Michelle Ballantyne, Scottish Conservative early years spokeswoman
(c) The Southern Reporter
Yesterday, the Scotsman headlined with:
‘Scots teachers pressured to cover up knife incidents’
and followed up with:
‘A Johnston Press knife crime investigation revealed ten pupils across Scotland are found with knives on school premises every month.’
First, the headline is a straightforward lie, exposed in the article itself as, toward the end of the piece, we read:
‘A Scottish Government spokeswoman said: “Knife possession is a crime therefore all teachers should report any incidents [my underlining] where pupils are found with a knife at school.’
So, there is no government pressure on schools to cover-up knife crime.
Second, the above Johnston Press investigation was a UK-wide survey and reported with only one mention of a serious knife crime in a Scottish school, in 2015! There is no mention of the ‘ten pupils across Scotland’ in the published report:
Notably, the ‘investigation’ only seems to have been reported in England. See:
There is of course, no indication of the scale or scope of the investigation. Indeed, absolutely no mention of the methods used is given at all.
The idea that teachers are being pressurised comes from an anecdotal comment by Seamus Searson, general secretary of the Scottish Secondary Teachers’ Association who, curiously, tells us that ‘some’ headteachers are pressurising staff to keep quiet and that:
“We are dealing with over half a dozen cases a year of teachers coming to us and saying ‘we should have been told’”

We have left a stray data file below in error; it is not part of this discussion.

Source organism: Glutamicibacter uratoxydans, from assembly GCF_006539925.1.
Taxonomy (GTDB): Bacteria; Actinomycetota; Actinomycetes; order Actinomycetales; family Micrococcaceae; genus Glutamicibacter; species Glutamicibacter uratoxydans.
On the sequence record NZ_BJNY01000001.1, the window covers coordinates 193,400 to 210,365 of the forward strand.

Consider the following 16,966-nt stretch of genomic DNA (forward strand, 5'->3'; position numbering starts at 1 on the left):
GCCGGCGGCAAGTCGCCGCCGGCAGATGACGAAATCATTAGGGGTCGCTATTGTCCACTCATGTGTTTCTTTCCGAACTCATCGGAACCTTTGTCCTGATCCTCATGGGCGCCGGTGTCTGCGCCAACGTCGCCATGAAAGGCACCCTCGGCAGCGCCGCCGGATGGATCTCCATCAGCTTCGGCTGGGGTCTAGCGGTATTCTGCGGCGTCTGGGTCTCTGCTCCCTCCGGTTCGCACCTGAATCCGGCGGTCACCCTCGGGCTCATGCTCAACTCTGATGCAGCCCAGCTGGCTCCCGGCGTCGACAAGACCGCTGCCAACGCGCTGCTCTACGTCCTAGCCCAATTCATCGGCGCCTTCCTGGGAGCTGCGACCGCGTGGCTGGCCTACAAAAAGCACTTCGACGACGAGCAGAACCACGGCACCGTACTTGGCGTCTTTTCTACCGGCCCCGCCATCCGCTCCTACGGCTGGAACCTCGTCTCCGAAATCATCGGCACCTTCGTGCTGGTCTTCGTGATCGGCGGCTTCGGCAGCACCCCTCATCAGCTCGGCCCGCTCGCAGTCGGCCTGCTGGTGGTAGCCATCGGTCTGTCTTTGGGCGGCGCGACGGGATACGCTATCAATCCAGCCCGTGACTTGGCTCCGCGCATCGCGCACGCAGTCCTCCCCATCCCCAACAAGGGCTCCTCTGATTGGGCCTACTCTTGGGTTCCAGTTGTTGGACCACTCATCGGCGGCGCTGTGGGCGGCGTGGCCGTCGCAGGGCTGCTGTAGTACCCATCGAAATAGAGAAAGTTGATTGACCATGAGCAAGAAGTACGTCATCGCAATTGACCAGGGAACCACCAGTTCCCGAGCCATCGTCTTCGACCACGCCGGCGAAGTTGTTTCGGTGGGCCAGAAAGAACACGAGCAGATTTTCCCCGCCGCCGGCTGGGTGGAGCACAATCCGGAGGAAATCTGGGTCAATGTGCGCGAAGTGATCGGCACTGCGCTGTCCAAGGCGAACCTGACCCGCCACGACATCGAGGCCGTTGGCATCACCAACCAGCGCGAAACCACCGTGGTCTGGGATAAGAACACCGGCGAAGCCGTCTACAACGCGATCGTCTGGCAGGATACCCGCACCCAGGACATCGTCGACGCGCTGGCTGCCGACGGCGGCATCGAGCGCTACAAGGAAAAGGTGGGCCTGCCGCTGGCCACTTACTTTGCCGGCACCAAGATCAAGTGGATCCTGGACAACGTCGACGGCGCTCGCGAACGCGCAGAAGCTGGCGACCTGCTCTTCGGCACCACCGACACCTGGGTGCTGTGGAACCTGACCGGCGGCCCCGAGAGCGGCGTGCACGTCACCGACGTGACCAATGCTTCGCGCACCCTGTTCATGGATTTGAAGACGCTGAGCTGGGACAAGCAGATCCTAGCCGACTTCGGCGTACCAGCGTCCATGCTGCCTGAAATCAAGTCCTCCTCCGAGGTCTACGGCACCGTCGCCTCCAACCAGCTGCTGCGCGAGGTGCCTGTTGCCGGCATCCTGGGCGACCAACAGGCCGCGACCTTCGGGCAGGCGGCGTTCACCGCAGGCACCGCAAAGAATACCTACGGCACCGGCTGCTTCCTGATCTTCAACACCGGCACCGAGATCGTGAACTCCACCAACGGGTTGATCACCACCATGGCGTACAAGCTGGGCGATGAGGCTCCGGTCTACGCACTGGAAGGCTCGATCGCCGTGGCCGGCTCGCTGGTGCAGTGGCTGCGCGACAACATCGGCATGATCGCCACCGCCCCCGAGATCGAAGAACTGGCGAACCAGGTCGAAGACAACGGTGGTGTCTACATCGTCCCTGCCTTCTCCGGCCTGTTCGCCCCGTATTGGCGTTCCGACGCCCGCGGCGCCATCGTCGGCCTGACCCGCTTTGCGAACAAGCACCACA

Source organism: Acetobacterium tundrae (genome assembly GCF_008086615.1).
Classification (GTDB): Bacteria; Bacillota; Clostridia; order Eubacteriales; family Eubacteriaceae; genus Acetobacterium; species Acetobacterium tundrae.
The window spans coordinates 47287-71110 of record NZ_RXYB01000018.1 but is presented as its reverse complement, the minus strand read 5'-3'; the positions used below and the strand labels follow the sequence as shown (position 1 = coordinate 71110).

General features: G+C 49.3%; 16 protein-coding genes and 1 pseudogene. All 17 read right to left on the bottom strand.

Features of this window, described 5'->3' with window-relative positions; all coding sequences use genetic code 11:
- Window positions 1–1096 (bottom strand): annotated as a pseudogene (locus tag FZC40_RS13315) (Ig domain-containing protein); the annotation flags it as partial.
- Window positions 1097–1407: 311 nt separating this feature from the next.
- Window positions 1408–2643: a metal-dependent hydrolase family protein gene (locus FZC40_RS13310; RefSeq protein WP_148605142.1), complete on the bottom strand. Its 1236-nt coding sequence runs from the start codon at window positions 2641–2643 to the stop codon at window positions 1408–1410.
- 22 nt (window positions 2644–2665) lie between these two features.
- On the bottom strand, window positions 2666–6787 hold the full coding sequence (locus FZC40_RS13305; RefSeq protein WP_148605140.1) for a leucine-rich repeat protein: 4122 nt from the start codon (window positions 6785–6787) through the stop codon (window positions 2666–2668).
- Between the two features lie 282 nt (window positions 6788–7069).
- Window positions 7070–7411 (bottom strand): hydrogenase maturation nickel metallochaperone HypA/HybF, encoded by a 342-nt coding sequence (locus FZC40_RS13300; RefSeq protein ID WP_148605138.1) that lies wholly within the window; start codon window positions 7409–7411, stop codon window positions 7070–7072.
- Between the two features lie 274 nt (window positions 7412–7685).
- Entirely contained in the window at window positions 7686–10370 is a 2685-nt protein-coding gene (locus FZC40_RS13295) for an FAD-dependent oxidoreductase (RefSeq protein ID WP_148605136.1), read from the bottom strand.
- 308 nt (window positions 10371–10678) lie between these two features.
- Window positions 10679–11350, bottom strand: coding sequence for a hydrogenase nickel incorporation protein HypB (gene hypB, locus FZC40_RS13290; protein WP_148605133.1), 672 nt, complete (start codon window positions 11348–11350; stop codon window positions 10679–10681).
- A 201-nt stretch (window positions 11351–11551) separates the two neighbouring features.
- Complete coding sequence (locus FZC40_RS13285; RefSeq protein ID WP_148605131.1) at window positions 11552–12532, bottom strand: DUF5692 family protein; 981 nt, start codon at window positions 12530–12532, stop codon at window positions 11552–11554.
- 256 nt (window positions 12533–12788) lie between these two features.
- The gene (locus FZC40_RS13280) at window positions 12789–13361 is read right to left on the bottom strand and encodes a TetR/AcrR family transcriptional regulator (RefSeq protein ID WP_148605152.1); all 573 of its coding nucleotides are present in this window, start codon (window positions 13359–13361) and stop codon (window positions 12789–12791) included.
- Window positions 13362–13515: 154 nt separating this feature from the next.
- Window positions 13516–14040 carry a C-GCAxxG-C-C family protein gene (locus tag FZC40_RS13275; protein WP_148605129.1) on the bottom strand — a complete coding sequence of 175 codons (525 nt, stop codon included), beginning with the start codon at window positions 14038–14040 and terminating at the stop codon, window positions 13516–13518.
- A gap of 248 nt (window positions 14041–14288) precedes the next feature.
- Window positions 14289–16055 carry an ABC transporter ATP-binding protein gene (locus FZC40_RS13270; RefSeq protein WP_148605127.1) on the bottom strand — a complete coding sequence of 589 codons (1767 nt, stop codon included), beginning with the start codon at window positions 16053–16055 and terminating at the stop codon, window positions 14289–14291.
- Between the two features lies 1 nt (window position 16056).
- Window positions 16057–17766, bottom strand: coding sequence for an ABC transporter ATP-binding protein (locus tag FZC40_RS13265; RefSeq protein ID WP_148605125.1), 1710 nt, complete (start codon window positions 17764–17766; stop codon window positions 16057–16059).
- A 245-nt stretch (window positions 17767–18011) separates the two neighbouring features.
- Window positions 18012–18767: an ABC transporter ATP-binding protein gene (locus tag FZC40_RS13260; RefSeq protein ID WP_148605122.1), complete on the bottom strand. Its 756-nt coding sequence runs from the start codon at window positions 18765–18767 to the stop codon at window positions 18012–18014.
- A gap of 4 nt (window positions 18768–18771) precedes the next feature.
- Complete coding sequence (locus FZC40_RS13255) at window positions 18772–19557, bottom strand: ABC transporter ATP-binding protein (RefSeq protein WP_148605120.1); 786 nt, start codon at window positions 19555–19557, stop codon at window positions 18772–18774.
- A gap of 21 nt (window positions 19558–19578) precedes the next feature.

It’s not clear how his ‘over half a dozen [7?] cases a year’ and the Johnston Press investigation’s ‘ten pupils every month’ relate until we remember that the latter is probably based on English schools’ data.
Much of the rest of the report is given over to the one serious case at Cults Academy in 2015 and to Michelle Ballantyne, Scottish Conservative early years spokeswoman. Here’s an extract from her comments:
‘The SNP claims it’s tackling knife crime and violence in schools, but then we find out advice is being issued to keep incidents of knives in school secret. Parents will be horrified reputation is considered more important than pupil and teacher safety. This is not the way to address a serious problem and will just undermine confidence that effective steps are being taken to provide a safe environment for our children.’
Right at the end and sort of making all that preceded pointless, Police Scotland report, based on actual policy and evidence:
‘Our decision to specifically record offences of possession of weapons in schools supports efforts to make Scotland’s schools safer. We continue to work with schools and local authorities on anti-violence campaigns and curriculum programmes on a range of initiatives. There has been a 64 per cent reduction in crimes of handling offensive weapons in the last decade and we are determined to continue making progress.’
For a more accurate and contextualised account of the situation in Scotland, with diminishing possession and use of knives, see:
They might as well re-title the Scotsman as the ‘Unionist Scotsman’ or the ‘Fake Scotsman’.